Malai gosht, or lamb or mutton with cream

Food & drink
Lamb or mutton with cream, Malai Gosht, by Madhur Jaffrey

Curries made with cream have a richer, silkier feel than those made with yoghurt. The sauce tends to be reduced so that it clings to the meat, a thick coating of intensely flavoured cream encasing chunks of tender lamb or mutton.

This is a good curry for those who don’t really like the fire of a hotter curry, a madras or a vindaloo, for example. The cream tempers the heat, but there’s enough background spice there to give the meat some kick … the cream just takes the sting out of the chilli’s tail. It’s like wearing earplugs to a heavy metal gig – it’ll be loud enough for you to hear everything, but you won’t come out deaf.

This is a Madhur Jaffrey recipe (yes, I know, another one) and she makes it with boneless lamb shoulder. I used diced shoulder, but this time of mutton, and I left the bone in. It takes a little longer to cook, but the bone adds immeasurably to the flavour of the dish. It’s also trickier to eat, but such is the price of flavour.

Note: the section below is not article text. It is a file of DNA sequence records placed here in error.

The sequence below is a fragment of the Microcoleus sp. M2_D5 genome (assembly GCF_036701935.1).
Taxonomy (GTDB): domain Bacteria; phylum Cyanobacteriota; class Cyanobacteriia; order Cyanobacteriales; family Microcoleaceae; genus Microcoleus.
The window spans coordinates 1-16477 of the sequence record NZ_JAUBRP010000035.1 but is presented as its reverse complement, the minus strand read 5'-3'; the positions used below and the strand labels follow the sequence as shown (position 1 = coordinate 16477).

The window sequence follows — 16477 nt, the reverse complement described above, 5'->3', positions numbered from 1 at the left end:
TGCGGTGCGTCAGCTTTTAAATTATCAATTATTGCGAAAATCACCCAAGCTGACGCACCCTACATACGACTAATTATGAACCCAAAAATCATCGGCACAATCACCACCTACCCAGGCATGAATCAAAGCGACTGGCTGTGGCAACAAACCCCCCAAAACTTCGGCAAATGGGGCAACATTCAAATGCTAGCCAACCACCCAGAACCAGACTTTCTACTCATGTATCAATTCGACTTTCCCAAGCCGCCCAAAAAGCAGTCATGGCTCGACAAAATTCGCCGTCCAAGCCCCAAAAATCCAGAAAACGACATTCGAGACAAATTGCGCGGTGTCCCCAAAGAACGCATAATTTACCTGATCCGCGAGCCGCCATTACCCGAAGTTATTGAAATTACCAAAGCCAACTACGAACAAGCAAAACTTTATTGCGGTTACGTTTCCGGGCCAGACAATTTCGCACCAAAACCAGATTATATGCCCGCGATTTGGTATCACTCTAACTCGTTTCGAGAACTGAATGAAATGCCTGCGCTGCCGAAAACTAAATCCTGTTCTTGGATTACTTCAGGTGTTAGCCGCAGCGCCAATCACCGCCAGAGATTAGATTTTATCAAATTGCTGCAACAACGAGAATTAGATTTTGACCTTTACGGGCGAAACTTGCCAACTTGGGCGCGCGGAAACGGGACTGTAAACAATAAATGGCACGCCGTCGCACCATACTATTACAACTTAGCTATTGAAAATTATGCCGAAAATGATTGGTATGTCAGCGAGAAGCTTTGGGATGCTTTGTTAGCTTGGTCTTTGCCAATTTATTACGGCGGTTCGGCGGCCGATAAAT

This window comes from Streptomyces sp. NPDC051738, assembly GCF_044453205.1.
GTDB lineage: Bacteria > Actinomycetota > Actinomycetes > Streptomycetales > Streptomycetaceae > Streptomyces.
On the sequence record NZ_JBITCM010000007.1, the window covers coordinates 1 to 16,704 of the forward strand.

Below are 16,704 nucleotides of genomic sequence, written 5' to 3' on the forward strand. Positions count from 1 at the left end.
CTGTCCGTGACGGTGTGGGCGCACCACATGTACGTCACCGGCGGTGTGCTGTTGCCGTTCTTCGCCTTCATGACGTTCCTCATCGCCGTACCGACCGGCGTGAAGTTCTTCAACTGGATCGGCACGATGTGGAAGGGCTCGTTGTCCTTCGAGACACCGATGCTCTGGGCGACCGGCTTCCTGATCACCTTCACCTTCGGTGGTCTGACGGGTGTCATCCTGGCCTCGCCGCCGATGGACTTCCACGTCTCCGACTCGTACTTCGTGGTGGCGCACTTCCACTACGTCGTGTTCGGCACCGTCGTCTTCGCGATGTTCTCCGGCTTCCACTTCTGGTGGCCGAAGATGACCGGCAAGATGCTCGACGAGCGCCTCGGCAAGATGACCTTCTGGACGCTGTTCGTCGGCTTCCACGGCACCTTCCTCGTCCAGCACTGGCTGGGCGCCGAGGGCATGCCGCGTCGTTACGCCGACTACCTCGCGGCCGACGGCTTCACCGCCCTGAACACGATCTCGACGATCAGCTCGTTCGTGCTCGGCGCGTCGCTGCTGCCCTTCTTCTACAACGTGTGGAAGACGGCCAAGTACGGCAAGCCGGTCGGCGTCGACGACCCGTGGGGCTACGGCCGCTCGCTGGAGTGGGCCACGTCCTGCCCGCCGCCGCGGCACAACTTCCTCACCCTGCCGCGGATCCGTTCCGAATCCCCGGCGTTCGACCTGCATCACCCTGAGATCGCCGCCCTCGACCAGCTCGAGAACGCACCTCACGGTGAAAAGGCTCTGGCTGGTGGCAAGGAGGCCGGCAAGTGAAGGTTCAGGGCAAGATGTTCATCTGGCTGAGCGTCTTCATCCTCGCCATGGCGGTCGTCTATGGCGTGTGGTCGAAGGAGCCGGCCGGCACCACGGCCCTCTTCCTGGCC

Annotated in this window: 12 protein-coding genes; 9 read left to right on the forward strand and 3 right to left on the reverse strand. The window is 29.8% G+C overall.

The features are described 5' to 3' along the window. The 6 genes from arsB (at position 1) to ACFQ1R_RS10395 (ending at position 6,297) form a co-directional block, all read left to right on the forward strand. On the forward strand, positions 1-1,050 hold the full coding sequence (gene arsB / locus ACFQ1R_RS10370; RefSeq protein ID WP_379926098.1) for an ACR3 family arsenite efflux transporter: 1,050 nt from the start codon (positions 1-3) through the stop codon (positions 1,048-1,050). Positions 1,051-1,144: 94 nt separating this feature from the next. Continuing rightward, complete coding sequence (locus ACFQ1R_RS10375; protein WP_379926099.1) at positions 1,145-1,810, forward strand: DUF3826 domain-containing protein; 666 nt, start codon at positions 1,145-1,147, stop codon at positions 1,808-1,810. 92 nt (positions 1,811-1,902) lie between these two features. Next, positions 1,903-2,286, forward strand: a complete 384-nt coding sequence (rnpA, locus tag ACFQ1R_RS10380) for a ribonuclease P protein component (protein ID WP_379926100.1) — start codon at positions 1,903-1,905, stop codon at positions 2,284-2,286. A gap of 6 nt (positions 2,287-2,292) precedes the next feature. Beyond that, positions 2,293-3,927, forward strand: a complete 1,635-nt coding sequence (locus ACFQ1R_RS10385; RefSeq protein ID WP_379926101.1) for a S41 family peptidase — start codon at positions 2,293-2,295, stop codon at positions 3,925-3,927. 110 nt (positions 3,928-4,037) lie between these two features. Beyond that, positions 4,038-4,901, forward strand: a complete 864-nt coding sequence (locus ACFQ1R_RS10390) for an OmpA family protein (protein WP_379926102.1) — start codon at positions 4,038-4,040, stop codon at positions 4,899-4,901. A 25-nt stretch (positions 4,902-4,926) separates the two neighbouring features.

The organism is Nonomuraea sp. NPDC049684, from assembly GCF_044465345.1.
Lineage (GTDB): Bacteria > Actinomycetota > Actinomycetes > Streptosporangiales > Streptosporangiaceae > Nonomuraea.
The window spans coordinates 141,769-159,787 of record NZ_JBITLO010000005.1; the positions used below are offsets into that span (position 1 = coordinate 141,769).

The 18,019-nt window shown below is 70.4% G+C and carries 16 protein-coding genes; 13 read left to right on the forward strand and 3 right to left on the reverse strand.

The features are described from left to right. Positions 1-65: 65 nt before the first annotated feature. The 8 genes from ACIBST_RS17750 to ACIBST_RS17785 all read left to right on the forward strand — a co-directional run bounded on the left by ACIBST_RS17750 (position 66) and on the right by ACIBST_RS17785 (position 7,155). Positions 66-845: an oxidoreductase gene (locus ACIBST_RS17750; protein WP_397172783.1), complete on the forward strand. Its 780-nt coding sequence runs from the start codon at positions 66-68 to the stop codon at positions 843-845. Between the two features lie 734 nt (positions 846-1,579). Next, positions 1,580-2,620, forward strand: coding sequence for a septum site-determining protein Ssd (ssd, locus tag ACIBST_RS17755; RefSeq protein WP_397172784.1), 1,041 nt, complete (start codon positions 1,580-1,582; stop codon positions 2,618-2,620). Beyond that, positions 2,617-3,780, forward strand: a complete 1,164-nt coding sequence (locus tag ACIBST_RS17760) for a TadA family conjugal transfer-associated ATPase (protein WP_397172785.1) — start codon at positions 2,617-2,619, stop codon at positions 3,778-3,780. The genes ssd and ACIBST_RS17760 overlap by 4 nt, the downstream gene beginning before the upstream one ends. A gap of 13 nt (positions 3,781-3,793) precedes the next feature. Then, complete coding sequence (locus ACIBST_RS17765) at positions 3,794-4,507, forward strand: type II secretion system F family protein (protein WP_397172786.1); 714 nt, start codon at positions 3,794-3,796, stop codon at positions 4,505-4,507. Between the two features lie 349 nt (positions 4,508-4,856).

The meat, whether lamb or mutton, needs marinading first, so put about  a kilo of meat into a large bowl and add 350ml of whipping cream, a teaspoon of cayenne pepper, two tablespoons of finely grated ginger, six cloves of garlic, crushed, and a teaspoon and a half of salt. Mix together well, cover and refrigerate for at least four hours or preferably overnight.

The cooking part is fairly straightforward. Heat some neutral oil, maybe groundnut or corn oil, in a big pan and throw in two bay leaves, two sticks of cinnamon, ten whole cardamom pods and a big, whole, dried chilli. The chilli will start to darken quickly, at which point, add two sliced onions and fry until they start to brown.

Pour the meat, cream and all into the pan, bring it the a simmer, cover and reduce the heat to the bare minimum.  Cook for between forty minutes and an hour, until the meat is nearly cooked. Stir everything around every now and again, and watch the bottom of the pan – don’t let the sauce catch and burn. If it starts to look a bit too close to doing so, add a small amount of water, just a sprinkling to keep everything moving along nicely.

Next, add a teaspoon of ground cumin, two teaspoons of ground coriander and half a teaspoon of garam masala. Cook for another fifteen or twenty minutes, uncovered, then taste, adding more salt if it needs it. The sauce should be thick and rich, reduced and smooth.

Serve with crushed pistachio nuts on top.

This recipe is from Madhur Jaffrey’s Ultimate Curry Bible.